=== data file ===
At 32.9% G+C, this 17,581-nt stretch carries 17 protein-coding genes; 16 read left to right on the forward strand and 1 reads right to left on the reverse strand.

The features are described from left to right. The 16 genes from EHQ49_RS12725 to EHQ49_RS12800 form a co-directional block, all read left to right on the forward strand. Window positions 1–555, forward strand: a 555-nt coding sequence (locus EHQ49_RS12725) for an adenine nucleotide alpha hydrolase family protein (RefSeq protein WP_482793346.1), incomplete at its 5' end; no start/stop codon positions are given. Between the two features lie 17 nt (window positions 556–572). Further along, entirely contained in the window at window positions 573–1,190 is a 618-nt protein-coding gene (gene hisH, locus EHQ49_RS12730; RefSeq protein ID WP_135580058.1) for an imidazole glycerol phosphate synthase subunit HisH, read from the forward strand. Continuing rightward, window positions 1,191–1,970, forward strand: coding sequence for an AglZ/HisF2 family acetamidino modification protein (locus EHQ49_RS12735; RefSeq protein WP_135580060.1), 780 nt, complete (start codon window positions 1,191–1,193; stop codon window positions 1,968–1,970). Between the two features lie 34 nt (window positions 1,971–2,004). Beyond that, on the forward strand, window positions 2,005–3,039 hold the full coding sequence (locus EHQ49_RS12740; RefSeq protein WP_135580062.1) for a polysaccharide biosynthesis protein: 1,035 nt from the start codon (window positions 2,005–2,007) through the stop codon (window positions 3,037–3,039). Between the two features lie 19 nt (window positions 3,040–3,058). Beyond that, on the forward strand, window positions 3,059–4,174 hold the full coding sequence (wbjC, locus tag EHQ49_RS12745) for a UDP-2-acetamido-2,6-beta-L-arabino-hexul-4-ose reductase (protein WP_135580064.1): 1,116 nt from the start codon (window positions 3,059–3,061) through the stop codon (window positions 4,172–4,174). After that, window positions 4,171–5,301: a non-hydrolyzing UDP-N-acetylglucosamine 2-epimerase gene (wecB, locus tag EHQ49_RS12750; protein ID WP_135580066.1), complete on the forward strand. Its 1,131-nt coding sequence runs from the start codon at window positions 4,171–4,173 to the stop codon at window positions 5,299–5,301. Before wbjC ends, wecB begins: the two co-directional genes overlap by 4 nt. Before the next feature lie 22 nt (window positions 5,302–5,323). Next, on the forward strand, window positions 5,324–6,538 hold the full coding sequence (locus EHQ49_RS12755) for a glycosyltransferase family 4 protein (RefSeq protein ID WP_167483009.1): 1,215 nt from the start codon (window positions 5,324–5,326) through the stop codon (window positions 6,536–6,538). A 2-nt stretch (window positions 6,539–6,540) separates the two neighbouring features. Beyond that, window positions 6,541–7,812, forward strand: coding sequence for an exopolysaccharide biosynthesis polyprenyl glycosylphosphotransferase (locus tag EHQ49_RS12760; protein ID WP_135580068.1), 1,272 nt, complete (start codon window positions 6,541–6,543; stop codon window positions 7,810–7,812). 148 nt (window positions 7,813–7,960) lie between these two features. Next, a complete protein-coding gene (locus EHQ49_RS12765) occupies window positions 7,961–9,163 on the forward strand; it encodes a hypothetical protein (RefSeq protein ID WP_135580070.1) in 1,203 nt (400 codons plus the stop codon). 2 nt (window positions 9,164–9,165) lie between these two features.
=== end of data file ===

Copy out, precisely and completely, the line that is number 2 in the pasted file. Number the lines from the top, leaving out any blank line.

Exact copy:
The features are described from left to right. The 16 genes from EHQ49_RS12725 to EHQ49_RS12800 form a co-directional block, all read left to right on the forward strand. Window positions 1–555, forward strand: a 555-nt coding sequence (locus EHQ49_RS12725) for an adenine nucleotide alpha hydrolase family protein (RefSeq protein WP_482793346.1), incomplete at its 5' end; no start/stop codon positions are given. Between the two features lie 17 nt (window positions 556–572). Further along, entirely contained in the window at window positions 573–1,190 is a 618-nt protein-coding gene (gene hisH, locus EHQ49_RS12730; RefSeq protein ID WP_135580058.1) for an imidazole glycerol phosphate synthase subunit HisH, read from the forward strand. Continuing rightward, window positions 1,191–1,970, forward strand: coding sequence for an AglZ/HisF2 family acetamidino modification protein (locus EHQ49_RS12735; RefSeq protein WP_135580060.1), 780 nt, complete (start codon window positions 1,191–1,193; stop codon window positions 1,968–1,970). Between the two features lie 34 nt (window positions 1,971–2,004). Beyond that, on the forward strand, window positions 2,005–3,039 hold the full coding sequence (locus EHQ49_RS12740; RefSeq protein WP_135580062.1) for a polysaccharide biosynthesis protein: 1,035 nt from the start codon (window positions 2,005–2,007) through the stop codon (window positions 3,037–3,039). Between the two features lie 19 nt (window positions 3,040–3,058). Beyond that, on the forward strand, window positions 3,059–4,174 hold the full coding sequence (wbjC, locus tag EHQ49_RS12745) for a UDP-2-acetamido-2,6-beta-L-arabino-hexul-4-ose reductase (protein WP_135580064.1): 1,116 nt from the start codon (window positions 3,059–3,061) through the stop codon (window positions 4,172–4,174). After that, window positions 4,171–5,301: a non-hydrolyzing UDP-N-acetylglucosamine 2-epimerase gene (wecB, locus tag EHQ49_RS12750; protein ID WP_135580066.1), complete on the forward strand. Its 1,131-nt coding sequence runs from the start codon at window positions 4,171–4,173 to the stop codon at window positions 5,299–5,301. Before wbjC ends, wecB begins: the two co-directional genes overlap by 4 nt. Before the next feature lie 22 nt (window positions 5,302–5,323). Next, on the forward strand, window positions 5,324–6,538 hold the full coding sequence (locus EHQ49_RS12755) for a glycosyltransferase family 4 protein (RefSeq protein ID WP_167483009.1): 1,215 nt from the start codon (window positions 5,324–5,326) through the stop codon (window positions 6,536–6,538). A 2-nt stretch (window positions 6,539–6,540) separates the two neighbouring features. Beyond that, window positions 6,541–7,812, forward strand: coding sequence for an exopolysaccharide biosynthesis polyprenyl glycosylphosphotransferase (locus tag EHQ49_RS12760; protein ID WP_135580068.1), 1,272 nt, complete (start codon window positions 6,541–6,543; stop codon window positions 7,810–7,812). 148 nt (window positions 7,813–7,960) lie between these two features. Next, a complete protein-coding gene (locus EHQ49_RS12765) occupies window positions 7,961–9,163 on the forward strand; it encodes a hypothetical protein (RefSeq protein ID WP_135580070.1) in 1,203 nt (400 codons plus the stop codon). 2 nt (window positions 9,164–9,165) lie between these two features.